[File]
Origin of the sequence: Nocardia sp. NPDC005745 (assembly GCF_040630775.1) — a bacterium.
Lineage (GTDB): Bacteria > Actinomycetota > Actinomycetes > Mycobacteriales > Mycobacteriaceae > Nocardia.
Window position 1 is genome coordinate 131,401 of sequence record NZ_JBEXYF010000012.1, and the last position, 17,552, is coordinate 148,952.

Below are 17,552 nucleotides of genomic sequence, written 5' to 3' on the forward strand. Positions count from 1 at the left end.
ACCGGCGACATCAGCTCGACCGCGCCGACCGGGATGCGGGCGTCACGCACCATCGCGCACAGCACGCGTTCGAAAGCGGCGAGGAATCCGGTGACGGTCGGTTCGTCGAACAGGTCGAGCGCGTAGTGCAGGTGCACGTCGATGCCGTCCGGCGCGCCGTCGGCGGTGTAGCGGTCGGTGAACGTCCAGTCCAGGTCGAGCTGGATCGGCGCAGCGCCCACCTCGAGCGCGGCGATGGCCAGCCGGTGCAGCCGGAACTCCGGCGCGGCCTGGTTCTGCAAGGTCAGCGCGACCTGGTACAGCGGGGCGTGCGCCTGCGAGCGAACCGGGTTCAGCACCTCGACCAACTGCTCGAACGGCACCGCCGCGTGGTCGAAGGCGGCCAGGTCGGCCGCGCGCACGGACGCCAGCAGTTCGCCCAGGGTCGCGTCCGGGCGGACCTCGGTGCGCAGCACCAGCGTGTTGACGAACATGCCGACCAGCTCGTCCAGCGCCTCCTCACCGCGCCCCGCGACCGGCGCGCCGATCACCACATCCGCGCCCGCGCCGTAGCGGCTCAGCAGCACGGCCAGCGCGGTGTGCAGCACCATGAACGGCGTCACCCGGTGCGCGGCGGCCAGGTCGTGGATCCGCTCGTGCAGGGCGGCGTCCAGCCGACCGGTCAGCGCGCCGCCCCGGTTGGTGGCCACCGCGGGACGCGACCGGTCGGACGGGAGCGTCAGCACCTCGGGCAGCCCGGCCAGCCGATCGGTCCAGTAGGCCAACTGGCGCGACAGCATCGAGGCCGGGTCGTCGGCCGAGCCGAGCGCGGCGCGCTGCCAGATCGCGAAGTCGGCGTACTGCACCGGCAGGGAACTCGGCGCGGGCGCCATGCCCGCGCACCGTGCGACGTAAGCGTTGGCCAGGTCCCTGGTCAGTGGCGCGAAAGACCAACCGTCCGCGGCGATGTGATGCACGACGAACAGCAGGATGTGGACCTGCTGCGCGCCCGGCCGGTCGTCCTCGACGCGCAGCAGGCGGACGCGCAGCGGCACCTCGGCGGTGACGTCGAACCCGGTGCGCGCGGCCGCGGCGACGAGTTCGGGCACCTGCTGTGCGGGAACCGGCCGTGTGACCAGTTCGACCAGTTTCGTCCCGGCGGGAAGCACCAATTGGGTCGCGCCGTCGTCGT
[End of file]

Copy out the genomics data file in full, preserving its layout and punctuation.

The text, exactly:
Origin of the sequence: Nocardia sp. NPDC005745 (assembly GCF_040630775.1) — a bacterium.
Lineage (GTDB): Bacteria > Actinomycetota > Actinomycetes > Mycobacteriales > Mycobacteriaceae > Nocardia.
Window position 1 is genome coordinate 131,401 of sequence record NZ_JBEXYF010000012.1, and the last position, 17,552, is coordinate 148,952.

Below are 17,552 nucleotides of genomic sequence, written 5' to 3' on the forward strand. Positions count from 1 at the left end.
ACCGGCGACATCAGCTCGACCGCGCCGACCGGGATGCGGGCGTCACGCACCATCGCGCACAGCACGCGTTCGAAAGCGGCGAGGAATCCGGTGACGGTCGGTTCGTCGAACAGGTCGAGCGCGTAGTGCAGGTGCACGTCGATGCCGTCCGGCGCGCCGTCGGCGGTGTAGCGGTCGGTGAACGTCCAGTCCAGGTCGAGCTGGATCGGCGCAGCGCCCACCTCGAGCGCGGCGATGGCCAGCCGGTGCAGCCGGAACTCCGGCGCGGCCTGGTTCTGCAAGGTCAGCGCGACCTGGTACAGCGGGGCGTGCGCCTGCGAGCGAACCGGGTTCAGCACCTCGACCAACTGCTCGAACGGCACCGCCGCGTGGTCGAAGGCGGCCAGGTCGGCCGCGCGCACGGACGCCAGCAGTTCGCCCAGGGTCGCGTCCGGGCGGACCTCGGTGCGCAGCACCAGCGTGTTGACGAACATGCCGACCAGCTCGTCCAGCGCCTCCTCACCGCGCCCCGCGACCGGCGCGCCGATCACCACATCCGCGCCCGCGCCGTAGCGGCTCAGCAGCACGGCCAGCGCGGTGTGCAGCACCATGAACGGCGTCACCCGGTGCGCGGCGGCCAGGTCGTGGATCCGCTCGTGCAGGGCGGCGTCCAGCCGACCGGTCAGCGCGCCGCCCCGGTTGGTGGCCACCGCGGGACGCGACCGGTCGGACGGGAGCGTCAGCACCTCGGGCAGCCCGGCCAGCCGATCGGTCCAGTAGGCCAACTGGCGCGACAGCATCGAGGCCGGGTCGTCGGCCGAGCCGAGCGCGGCGCGCTGCCAGATCGCGAAGTCGGCGTACTGCACCGGCAGGGAACTCGGCGCGGGCGCCATGCCCGCGCACCGTGCGACGTAAGCGTTGGCCAGGTCCCTGGTCAGTGGCGCGAAAGACCAACCGTCCGCGGCGATGTGATGCACGACGAACAGCAGGATGTGGACCTGCTGCGCGCCCGGCCGGTCGTCCTCGACGCGCAGCAGGCGGACGCGCAGCGGCACCTCGGCGGTGACGTCGAACCCGGTGCGCGCGGCCGCGGCGACGAGTTCGGGCACCTGCTGTGCGGGAACCGGCCGTGTGACCAGTTCGACCAGTTTCGTCCCGGCGGGAAGCACCAATTGGGTCGCGCCGTCGTCGT